During the hurricane, Fang also worked closely with a group of experts brought together by the Texas Division of Emergency Management and the U.S. Army Corps of Engineers, participating in a conference call every morning for the duration of the disaster. Utilizing radar rainfall data from the National Weather Service and a hydrologic model, Fang and his team created runoff predictions, then fed that information into a hydraulic model to create a series of floodplain maps of Harris County. This provided decision-makers with a better understanding of the situation on the ground, allowing them to see, for example, which areas vehicles would be able to pass through in order to provide emergency assistance.
Hurricane Harvey was not Houston's first experience with flooding, and likely not its last. Parts of the city were also underwater in 2015 and 2016, and "Harvey gave us another concerning data set," Fang says. He has been serving as a reviewer on the National Oceanic and Atmospheric Administration Atlas 14 project, which uses historical data to predict how much rain any given area might see in 24 hours during a 100-year, extreme precipitation event. Those estimates—which are now in the process of being raised for Houston—are important, affecting the building of homes and infrastructure like dams and levees. "They're going to change the way that people develop design criteria," Fang says.
Hurricane Harvey eventually moved out of the Lone Star State, but it left behind an estimated $125 billion worth of damage, second only to Hurricane Katrina in the period of record, that would take time to clean up.
In the aftermath, several media outlets reported that experts were concerned that lingering debris could be hazardous to residents' health, bringing mold and mosquitos, among other things, to already hard-hit areas.
In October 2017, civil engineering doctoral student Surya Sarat Chandra Congress and Cody Lundberg, a research engineer at the UTA Research Institute, traveled to Beaumont. There, they worked closely with city officials and personnel from the emergency management office to collect data in order to develop a framework that better estimated the debris that remained on city streets, which could help municipalities improve future cleanup efforts.
With the support of a yearlong Rapid Response Research grant from the National Science Foundation, Lundberg, an FAA-certified pilot, conducted 15-minute unmanned aerial vehicle (UAV) flights to take overlapping photographs of 14 different debris piles at eight sites while Congress served as a visual observer. Anand Puppala, associate dean for research in the College of Engineering and principal investigator on the Beaumont project, provided guidance; Junzhou Huang, an associate professor in the Department of Computer Science and Engineering, was co-principal investigator.
“It’s important for a city to get a handle on the debris volume so it can know how much money it has to invest in this kind of cleanup operation.”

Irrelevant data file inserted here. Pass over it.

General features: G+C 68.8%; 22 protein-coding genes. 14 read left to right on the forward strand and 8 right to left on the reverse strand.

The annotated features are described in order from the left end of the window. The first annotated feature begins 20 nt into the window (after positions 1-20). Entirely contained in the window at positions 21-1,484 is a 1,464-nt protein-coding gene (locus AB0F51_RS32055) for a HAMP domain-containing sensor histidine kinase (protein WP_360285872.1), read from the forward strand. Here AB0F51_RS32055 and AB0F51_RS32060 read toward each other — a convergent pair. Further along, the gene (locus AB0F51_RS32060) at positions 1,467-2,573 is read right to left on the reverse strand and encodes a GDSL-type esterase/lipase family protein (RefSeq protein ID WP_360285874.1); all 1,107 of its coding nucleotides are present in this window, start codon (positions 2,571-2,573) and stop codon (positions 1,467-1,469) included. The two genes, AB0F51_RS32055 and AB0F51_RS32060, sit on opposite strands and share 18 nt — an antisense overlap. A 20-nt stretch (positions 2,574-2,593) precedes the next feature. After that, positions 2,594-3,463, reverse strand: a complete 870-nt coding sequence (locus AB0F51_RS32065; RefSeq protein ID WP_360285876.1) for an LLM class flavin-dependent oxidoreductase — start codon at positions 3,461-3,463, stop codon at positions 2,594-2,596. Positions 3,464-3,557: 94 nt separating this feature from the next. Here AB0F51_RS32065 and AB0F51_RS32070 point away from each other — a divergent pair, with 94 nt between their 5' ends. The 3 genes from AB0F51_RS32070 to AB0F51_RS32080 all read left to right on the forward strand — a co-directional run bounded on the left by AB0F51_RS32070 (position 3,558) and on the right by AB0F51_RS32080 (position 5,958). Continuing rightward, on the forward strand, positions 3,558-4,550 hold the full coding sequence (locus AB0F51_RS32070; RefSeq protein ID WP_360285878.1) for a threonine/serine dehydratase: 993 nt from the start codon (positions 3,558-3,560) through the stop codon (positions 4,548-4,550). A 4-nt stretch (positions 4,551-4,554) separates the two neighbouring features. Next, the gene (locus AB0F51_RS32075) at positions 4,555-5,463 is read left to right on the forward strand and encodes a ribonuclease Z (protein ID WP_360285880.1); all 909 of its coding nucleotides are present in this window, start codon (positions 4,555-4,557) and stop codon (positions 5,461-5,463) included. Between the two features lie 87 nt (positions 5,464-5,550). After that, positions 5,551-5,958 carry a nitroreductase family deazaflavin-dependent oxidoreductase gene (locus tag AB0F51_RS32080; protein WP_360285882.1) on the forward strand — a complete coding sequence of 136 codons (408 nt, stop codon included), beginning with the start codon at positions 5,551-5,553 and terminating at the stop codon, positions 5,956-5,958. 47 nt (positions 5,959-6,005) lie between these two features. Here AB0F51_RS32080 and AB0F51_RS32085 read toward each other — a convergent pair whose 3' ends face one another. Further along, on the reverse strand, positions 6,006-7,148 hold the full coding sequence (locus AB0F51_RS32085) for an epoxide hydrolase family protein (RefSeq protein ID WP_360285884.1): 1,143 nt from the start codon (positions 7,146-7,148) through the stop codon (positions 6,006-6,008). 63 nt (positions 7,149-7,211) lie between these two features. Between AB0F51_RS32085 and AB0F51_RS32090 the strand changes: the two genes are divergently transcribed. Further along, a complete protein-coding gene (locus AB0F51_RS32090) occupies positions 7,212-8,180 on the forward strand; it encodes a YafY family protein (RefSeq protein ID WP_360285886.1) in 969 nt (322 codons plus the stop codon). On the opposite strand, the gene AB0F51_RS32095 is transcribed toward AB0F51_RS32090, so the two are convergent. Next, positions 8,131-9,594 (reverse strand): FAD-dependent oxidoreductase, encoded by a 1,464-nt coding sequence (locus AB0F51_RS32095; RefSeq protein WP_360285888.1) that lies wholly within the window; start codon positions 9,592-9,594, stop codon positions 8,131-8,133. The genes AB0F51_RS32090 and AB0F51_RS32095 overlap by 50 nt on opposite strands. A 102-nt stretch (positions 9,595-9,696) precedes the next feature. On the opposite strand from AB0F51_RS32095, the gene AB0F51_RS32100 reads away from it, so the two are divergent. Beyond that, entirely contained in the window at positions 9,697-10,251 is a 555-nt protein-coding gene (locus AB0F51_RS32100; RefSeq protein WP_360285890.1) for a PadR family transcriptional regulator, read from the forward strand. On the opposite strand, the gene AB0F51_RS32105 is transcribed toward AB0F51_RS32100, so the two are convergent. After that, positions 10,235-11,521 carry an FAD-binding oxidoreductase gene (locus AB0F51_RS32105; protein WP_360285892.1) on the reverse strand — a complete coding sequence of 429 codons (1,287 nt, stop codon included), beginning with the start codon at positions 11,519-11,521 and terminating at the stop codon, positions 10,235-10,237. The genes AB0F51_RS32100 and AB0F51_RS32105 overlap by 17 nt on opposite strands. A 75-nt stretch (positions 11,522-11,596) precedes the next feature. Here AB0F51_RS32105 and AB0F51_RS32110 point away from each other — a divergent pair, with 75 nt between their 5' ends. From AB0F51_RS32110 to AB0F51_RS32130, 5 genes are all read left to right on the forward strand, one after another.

At the same time, collaborators from Louisiana State University used a smartphone camera to capture images of the same stockpiles. Once back at UTA, Congress used photogrammetry to create highly accurate 3D models estimating the volume of each pile of trash.
"It's important for a city to get a handle on the debris volume so it can know how much money it has to invest in cleanup," Dr. Puppala says. "Otherwise, if more resources are needed, removal work could be delayed."
Puppala's team has built its expertise in this research area in part through its work with TxDOT. In an 18-month infrastructure-monitoring project that ended in April, they used UAV photographs to estimate the volume of homogeneous stockpiles of materials such as sand. However, Puppala notes that Beaumont's debris piles—composed of a mix of ruined personal items and furniture, building materials like sheetrock, and fallen tree limbs—were highly heterogeneous, complicating the task of estimating them. The researchers will use landfill records provided by the city of Beaumont to validate their methodology and see how close their estimates were to the amount of debris that was actually picked up.
Accuracy is key, and the team has perfected its algorithm to a high degree. "Any time someone makes an error of a few cubic yards, multiply the number of stockpiles in front of every home by the number of subdivisions, and you're looking at a vast underestimation of the total," Puppala says.
The researchers say the step-by-step methodology they're developing for both drone-based and smartphone-based debris estimation could aid emergency officials after future disasters.
"Everyone has a drone nowadays and everyone can collect photos," Congress says, "but they need to know how to use the data effectively, which we're providing."
Puppala notes that UTA is a leader in UAV research, with multiple departments working on different applications. During Hurricane Harvey, Fang and his team, in partnership with collaborators from Rice and Texas A&M University at Galveston, used UAVs to gather data on the state of coastal vegetation from Corpus Christi to Galveston, both before and after Harvey hit. That will enable them to see how the hurricane impacted coastal erosion. Meanwhile, Yan Wan, an associate professor in the Department of Electrical Engineering, is using a three-year, $998,803 National Science Foundation grant to build a multi-drone networked aerial computer system that could provide real-time information during emergency operations.
While the 2018 hurricane season is well underway, experts are predicting a quieter period than the one that created Harvey. However, that doesn't indicate impact—it's unknown, of course, where storms will make landfall before they form. Whatever happens, UTA is ready to lend compassionate support and expert knowledge whenever help is needed.